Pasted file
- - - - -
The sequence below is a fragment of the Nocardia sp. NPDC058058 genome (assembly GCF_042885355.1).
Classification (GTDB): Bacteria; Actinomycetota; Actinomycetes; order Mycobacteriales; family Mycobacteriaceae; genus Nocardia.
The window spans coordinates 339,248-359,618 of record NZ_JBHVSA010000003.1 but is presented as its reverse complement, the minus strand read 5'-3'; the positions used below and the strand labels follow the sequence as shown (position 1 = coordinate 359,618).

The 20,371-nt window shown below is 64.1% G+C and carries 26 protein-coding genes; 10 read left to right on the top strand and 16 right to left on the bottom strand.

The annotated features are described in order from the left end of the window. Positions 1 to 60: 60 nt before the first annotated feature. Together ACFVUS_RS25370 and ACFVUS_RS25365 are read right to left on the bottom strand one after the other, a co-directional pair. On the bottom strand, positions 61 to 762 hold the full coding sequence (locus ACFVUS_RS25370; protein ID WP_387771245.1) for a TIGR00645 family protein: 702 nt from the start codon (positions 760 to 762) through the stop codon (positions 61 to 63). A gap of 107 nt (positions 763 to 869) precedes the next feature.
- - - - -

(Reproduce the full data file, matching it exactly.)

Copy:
The sequence below is a fragment of the Nocardia sp. NPDC058058 genome (assembly GCF_042885355.1).
Classification (GTDB): Bacteria; Actinomycetota; Actinomycetes; order Mycobacteriales; family Mycobacteriaceae; genus Nocardia.
The window spans coordinates 339,248-359,618 of record NZ_JBHVSA010000003.1 but is presented as its reverse complement, the minus strand read 5'-3'; the positions used below and the strand labels follow the sequence as shown (position 1 = coordinate 359,618).

The 20,371-nt window shown below is 64.1% G+C and carries 26 protein-coding genes; 10 read left to right on the top strand and 16 right to left on the bottom strand.

The annotated features are described in order from the left end of the window. Positions 1 to 60: 60 nt before the first annotated feature. Together ACFVUS_RS25370 and ACFVUS_RS25365 are read right to left on the bottom strand one after the other, a co-directional pair. On the bottom strand, positions 61 to 762 hold the full coding sequence (locus ACFVUS_RS25370; protein ID WP_387771245.1) for a TIGR00645 family protein: 702 nt from the start codon (positions 760 to 762) through the stop codon (positions 61 to 63). A gap of 107 nt (positions 763 to 869) precedes the next feature.